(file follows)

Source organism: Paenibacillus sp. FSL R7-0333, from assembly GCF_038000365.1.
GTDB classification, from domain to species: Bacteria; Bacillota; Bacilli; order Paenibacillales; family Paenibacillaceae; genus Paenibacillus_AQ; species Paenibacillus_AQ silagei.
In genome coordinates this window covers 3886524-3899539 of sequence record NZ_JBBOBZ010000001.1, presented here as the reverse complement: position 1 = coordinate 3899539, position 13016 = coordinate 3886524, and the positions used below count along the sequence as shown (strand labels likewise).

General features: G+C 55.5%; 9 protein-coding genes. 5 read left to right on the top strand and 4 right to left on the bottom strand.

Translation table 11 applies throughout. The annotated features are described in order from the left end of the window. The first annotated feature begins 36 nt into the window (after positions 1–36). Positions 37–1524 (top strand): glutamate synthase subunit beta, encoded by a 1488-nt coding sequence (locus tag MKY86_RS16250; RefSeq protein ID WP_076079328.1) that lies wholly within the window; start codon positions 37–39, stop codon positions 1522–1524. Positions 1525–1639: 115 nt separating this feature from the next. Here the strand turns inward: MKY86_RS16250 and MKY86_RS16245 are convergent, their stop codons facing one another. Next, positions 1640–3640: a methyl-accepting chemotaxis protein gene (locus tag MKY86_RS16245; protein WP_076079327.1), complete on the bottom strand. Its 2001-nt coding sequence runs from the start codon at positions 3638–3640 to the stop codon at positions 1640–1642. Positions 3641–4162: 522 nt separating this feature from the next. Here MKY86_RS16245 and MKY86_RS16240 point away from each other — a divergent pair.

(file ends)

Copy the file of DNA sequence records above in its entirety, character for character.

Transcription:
Source organism: Paenibacillus sp. FSL R7-0333, from assembly GCF_038000365.1.
GTDB classification, from domain to species: Bacteria; Bacillota; Bacilli; order Paenibacillales; family Paenibacillaceae; genus Paenibacillus_AQ; species Paenibacillus_AQ silagei.
In genome coordinates this window covers 3886524-3899539 of sequence record NZ_JBBOBZ010000001.1, presented here as the reverse complement: position 1 = coordinate 3899539, position 13016 = coordinate 3886524, and the positions used below count along the sequence as shown (strand labels likewise).

General features: G+C 55.5%; 9 protein-coding genes. 5 read left to right on the top strand and 4 right to left on the bottom strand.

Translation table 11 applies throughout. The annotated features are described in order from the left end of the window. The first annotated feature begins 36 nt into the window (after positions 1–36). Positions 37–1524 (top strand): glutamate synthase subunit beta, encoded by a 1488-nt coding sequence (locus tag MKY86_RS16250; RefSeq protein ID WP_076079328.1) that lies wholly within the window; start codon positions 37–39, stop codon positions 1522–1524. Positions 1525–1639: 115 nt separating this feature from the next. Here the strand turns inward: MKY86_RS16250 and MKY86_RS16245 are convergent, their stop codons facing one another. Next, positions 1640–3640: a methyl-accepting chemotaxis protein gene (locus tag MKY86_RS16245; protein WP_076079327.1), complete on the bottom strand. Its 2001-nt coding sequence runs from the start codon at positions 3638–3640 to the stop codon at positions 1640–1642. Positions 3641–4162: 522 nt separating this feature from the next. Here MKY86_RS16245 and MKY86_RS16240 point away from each other — a divergent pair.